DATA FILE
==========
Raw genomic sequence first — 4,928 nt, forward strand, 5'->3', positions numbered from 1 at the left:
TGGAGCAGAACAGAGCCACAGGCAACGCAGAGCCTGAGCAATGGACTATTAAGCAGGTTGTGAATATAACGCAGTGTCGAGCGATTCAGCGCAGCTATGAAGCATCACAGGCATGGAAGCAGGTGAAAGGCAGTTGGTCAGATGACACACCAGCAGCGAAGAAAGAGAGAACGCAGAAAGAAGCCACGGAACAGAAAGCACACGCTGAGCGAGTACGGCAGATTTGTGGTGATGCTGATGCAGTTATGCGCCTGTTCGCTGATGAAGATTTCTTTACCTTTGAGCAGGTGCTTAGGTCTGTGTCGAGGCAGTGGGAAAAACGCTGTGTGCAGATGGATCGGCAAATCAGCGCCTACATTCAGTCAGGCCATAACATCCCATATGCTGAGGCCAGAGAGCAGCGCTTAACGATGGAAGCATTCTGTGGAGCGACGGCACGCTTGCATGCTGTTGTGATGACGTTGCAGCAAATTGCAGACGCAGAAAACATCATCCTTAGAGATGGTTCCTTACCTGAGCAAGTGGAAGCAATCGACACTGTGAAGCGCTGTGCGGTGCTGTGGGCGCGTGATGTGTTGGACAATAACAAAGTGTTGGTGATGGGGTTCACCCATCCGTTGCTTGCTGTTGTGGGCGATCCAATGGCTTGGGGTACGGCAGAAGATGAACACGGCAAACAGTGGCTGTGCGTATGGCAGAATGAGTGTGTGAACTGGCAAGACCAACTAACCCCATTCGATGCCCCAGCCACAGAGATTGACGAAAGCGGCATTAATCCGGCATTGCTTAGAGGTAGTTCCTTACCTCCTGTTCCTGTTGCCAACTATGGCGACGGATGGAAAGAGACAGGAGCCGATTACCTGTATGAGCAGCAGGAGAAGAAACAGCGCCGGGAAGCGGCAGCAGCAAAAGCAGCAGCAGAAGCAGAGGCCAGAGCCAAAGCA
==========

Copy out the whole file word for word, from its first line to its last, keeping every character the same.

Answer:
Raw genomic sequence first — 4,928 nt, forward strand, 5'->3', positions numbered from 1 at the left:
TGGAGCAGAACAGAGCCACAGGCAACGCAGAGCCTGAGCAATGGACTATTAAGCAGGTTGTGAATATAACGCAGTGTCGAGCGATTCAGCGCAGCTATGAAGCATCACAGGCATGGAAGCAGGTGAAAGGCAGTTGGTCAGATGACACACCAGCAGCGAAGAAAGAGAGAACGCAGAAAGAAGCCACGGAACAGAAAGCACACGCTGAGCGAGTACGGCAGATTTGTGGTGATGCTGATGCAGTTATGCGCCTGTTCGCTGATGAAGATTTCTTTACCTTTGAGCAGGTGCTTAGGTCTGTGTCGAGGCAGTGGGAAAAACGCTGTGTGCAGATGGATCGGCAAATCAGCGCCTACATTCAGTCAGGCCATAACATCCCATATGCTGAGGCCAGAGAGCAGCGCTTAACGATGGAAGCATTCTGTGGAGCGACGGCACGCTTGCATGCTGTTGTGATGACGTTGCAGCAAATTGCAGACGCAGAAAACATCATCCTTAGAGATGGTTCCTTACCTGAGCAAGTGGAAGCAATCGACACTGTGAAGCGCTGTGCGGTGCTGTGGGCGCGTGATGTGTTGGACAATAACAAAGTGTTGGTGATGGGGTTCACCCATCCGTTGCTTGCTGTTGTGGGCGATCCAATGGCTTGGGGTACGGCAGAAGATGAACACGGCAAACAGTGGCTGTGCGTATGGCAGAATGAGTGTGTGAACTGGCAAGACCAACTAACCCCATTCGATGCCCCAGCCACAGAGATTGACGAAAGCGGCATTAATCCGGCATTGCTTAGAGGTAGTTCCTTACCTCCTGTTCCTGTTGCCAACTATGGCGACGGATGGAAAGAGACAGGAGCCGATTACCTGTATGAGCAGCAGGAGAAGAAACAGCGCCGGGAAGCGGCAGCAGCAAAAGCAGCAGCAGAAGCAGAGGCCAGAGCCAAAGCA